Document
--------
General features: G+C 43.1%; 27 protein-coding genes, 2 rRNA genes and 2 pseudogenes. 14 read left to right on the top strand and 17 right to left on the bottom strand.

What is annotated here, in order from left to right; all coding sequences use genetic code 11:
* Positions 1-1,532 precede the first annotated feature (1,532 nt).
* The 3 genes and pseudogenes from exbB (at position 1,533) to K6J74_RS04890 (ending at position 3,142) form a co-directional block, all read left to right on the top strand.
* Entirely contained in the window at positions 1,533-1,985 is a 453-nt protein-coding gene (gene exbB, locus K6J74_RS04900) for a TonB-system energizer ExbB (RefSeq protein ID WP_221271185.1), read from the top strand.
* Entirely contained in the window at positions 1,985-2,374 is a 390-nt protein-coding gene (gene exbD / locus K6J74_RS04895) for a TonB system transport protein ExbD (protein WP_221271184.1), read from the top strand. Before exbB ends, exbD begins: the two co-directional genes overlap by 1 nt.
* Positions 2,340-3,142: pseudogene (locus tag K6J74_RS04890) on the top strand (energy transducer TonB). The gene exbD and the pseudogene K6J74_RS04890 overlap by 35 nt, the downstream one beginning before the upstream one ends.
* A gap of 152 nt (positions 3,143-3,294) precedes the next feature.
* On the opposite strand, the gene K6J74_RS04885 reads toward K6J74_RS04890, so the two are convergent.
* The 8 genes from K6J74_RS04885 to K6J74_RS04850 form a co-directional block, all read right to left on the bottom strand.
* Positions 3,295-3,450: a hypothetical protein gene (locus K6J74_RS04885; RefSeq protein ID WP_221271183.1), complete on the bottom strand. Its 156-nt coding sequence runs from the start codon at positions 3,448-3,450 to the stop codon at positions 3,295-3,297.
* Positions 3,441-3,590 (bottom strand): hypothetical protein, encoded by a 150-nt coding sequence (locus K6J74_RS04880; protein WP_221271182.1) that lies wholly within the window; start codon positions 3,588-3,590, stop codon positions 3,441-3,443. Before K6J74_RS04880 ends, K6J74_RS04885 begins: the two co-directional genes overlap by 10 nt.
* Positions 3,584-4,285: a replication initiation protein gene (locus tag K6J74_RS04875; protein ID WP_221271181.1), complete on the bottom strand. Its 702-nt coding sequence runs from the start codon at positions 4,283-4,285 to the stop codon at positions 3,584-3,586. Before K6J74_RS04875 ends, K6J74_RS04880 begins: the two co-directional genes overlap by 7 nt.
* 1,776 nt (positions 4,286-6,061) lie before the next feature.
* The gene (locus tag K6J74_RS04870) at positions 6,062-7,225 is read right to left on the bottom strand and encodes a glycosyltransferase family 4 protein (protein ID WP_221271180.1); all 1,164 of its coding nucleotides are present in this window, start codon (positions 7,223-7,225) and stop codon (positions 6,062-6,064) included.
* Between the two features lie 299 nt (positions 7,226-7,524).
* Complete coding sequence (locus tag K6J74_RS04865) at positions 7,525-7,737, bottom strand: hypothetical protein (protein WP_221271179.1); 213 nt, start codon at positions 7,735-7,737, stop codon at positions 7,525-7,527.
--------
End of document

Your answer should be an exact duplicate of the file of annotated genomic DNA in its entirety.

General features: G+C 43.1%; 27 protein-coding genes, 2 rRNA genes and 2 pseudogenes. 14 read left to right on the top strand and 17 right to left on the bottom strand.

What is annotated here, in order from left to right; all coding sequences use genetic code 11:
* Positions 1-1,532 precede the first annotated feature (1,532 nt).
* The 3 genes and pseudogenes from exbB (at position 1,533) to K6J74_RS04890 (ending at position 3,142) form a co-directional block, all read left to right on the top strand.
* Entirely contained in the window at positions 1,533-1,985 is a 453-nt protein-coding gene (gene exbB, locus K6J74_RS04900) for a TonB-system energizer ExbB (RefSeq protein ID WP_221271185.1), read from the top strand.
* Entirely contained in the window at positions 1,985-2,374 is a 390-nt protein-coding gene (gene exbD / locus K6J74_RS04895) for a TonB system transport protein ExbD (protein WP_221271184.1), read from the top strand. Before exbB ends, exbD begins: the two co-directional genes overlap by 1 nt.
* Positions 2,340-3,142: pseudogene (locus tag K6J74_RS04890) on the top strand (energy transducer TonB). The gene exbD and the pseudogene K6J74_RS04890 overlap by 35 nt, the downstream one beginning before the upstream one ends.
* A gap of 152 nt (positions 3,143-3,294) precedes the next feature.
* On the opposite strand, the gene K6J74_RS04885 reads toward K6J74_RS04890, so the two are convergent.
* The 8 genes from K6J74_RS04885 to K6J74_RS04850 form a co-directional block, all read right to left on the bottom strand.
* Positions 3,295-3,450: a hypothetical protein gene (locus K6J74_RS04885; RefSeq protein ID WP_221271183.1), complete on the bottom strand. Its 156-nt coding sequence runs from the start codon at positions 3,448-3,450 to the stop codon at positions 3,295-3,297.
* Positions 3,441-3,590 (bottom strand): hypothetical protein, encoded by a 150-nt coding sequence (locus K6J74_RS04880; protein WP_221271182.1) that lies wholly within the window; start codon positions 3,588-3,590, stop codon positions 3,441-3,443. Before K6J74_RS04880 ends, K6J74_RS04885 begins: the two co-directional genes overlap by 10 nt.
* Positions 3,584-4,285: a replication initiation protein gene (locus tag K6J74_RS04875; protein ID WP_221271181.1), complete on the bottom strand. Its 702-nt coding sequence runs from the start codon at positions 4,283-4,285 to the stop codon at positions 3,584-3,586. Before K6J74_RS04875 ends, K6J74_RS04880 begins: the two co-directional genes overlap by 7 nt.
* 1,776 nt (positions 4,286-6,061) lie before the next feature.
* The gene (locus tag K6J74_RS04870) at positions 6,062-7,225 is read right to left on the bottom strand and encodes a glycosyltransferase family 4 protein (protein ID WP_221271180.1); all 1,164 of its coding nucleotides are present in this window, start codon (positions 7,223-7,225) and stop codon (positions 6,062-6,064) included.
* Between the two features lie 299 nt (positions 7,226-7,524).
* Complete coding sequence (locus tag K6J74_RS04865) at positions 7,525-7,737, bottom strand: hypothetical protein (protein WP_221271179.1); 213 nt, start codon at positions 7,735-7,737, stop codon at positions 7,525-7,527.